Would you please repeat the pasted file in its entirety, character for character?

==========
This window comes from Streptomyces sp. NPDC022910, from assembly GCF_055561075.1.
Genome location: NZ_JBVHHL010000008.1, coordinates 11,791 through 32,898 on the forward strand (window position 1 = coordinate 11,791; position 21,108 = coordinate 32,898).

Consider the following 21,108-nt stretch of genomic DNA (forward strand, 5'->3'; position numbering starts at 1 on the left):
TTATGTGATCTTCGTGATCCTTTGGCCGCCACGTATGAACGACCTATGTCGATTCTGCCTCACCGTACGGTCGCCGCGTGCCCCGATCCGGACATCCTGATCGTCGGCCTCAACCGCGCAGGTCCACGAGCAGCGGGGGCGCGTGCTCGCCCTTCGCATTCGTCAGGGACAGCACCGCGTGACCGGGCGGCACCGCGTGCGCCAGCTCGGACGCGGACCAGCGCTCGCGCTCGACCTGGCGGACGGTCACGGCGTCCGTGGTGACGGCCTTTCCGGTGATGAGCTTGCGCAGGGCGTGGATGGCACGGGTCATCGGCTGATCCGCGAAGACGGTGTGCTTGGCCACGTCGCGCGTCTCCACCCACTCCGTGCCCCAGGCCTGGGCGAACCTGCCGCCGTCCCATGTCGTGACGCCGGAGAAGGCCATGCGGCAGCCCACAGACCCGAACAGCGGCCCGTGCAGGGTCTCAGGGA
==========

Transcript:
This window comes from Streptomyces sp. NPDC022910, from assembly GCF_055561075.1.
Genome location: NZ_JBVHHL010000008.1, coordinates 11,791 through 32,898 on the forward strand (window position 1 = coordinate 11,791; position 21,108 = coordinate 32,898).

Consider the following 21,108-nt stretch of genomic DNA (forward strand, 5'->3'; position numbering starts at 1 on the left):
TTATGTGATCTTCGTGATCCTTTGGCCGCCACGTATGAACGACCTATGTCGATTCTGCCTCACCGTACGGTCGCCGCGTGCCCCGATCCGGACATCCTGATCGTCGGCCTCAACCGCGCAGGTCCACGAGCAGCGGGGGCGCGTGCTCGCCCTTCGCATTCGTCAGGGACAGCACCGCGTGACCGGGCGGCACCGCGTGCGCCAGCTCGGACGCGGACCAGCGCTCGCGCTCGACCTGGCGGACGGTCACGGCGTCCGTGGTGACGGCCTTTCCGGTGATGAGCTTGCGCAGGGCGTGGATGGCACGGGTCATCGGCTGATCCGCGAAGACGGTGTGCTTGGCCACGTCGCGCGTCTCCACCCACTCCGTGCCCCAGGCCTGGGCGAACCTGCCGCCGTCCCATGTCGTGACGCCGGAGAAGGCCATGCGGCAGCCCACAGACCCGAACAGCGGCCCGTGCAGGGTCTCAGGGA